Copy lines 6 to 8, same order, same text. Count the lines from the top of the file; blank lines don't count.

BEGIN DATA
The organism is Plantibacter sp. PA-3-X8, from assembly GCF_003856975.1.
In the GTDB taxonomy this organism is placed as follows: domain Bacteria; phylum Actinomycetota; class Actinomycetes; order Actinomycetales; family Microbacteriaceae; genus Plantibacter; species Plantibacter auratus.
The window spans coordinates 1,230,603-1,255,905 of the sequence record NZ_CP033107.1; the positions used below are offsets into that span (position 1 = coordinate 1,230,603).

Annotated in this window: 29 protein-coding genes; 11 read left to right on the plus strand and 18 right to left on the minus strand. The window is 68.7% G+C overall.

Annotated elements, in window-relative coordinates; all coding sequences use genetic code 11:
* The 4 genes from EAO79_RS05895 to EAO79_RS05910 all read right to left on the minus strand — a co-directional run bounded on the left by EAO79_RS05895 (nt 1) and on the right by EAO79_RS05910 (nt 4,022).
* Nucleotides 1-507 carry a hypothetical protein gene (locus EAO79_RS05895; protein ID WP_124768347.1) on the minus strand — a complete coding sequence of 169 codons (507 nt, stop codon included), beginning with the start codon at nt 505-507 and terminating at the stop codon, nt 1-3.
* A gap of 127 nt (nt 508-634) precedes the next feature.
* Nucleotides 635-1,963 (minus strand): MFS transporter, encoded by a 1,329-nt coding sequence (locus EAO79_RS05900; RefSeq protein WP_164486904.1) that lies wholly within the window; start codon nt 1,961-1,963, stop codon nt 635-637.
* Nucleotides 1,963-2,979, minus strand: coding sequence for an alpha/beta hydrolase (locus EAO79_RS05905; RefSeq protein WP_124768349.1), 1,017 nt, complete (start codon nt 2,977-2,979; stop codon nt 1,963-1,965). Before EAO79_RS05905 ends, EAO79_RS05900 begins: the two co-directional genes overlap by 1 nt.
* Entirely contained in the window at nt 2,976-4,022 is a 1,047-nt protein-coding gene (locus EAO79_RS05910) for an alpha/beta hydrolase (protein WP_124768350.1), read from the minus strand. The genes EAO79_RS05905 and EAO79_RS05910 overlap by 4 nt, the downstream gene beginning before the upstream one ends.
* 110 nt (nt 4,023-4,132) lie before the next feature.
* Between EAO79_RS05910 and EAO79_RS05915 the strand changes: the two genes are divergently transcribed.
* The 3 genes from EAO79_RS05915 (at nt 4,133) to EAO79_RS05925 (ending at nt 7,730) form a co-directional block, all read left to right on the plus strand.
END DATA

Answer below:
* The 4 genes from EAO79_RS05895 to EAO79_RS05910 all read right to left on the minus strand — a co-directional run bounded on the left by EAO79_RS05895 (nt 1) and on the right by EAO79_RS05910 (nt 4,022).
* Nucleotides 1-507 carry a hypothetical protein gene (locus EAO79_RS05895; protein ID WP_124768347.1) on the minus strand — a complete coding sequence of 169 codons (507 nt, stop codon included), beginning with the start codon at nt 505-507 and terminating at the stop codon, nt 1-3.
* A gap of 127 nt (nt 508-634) precedes the next feature.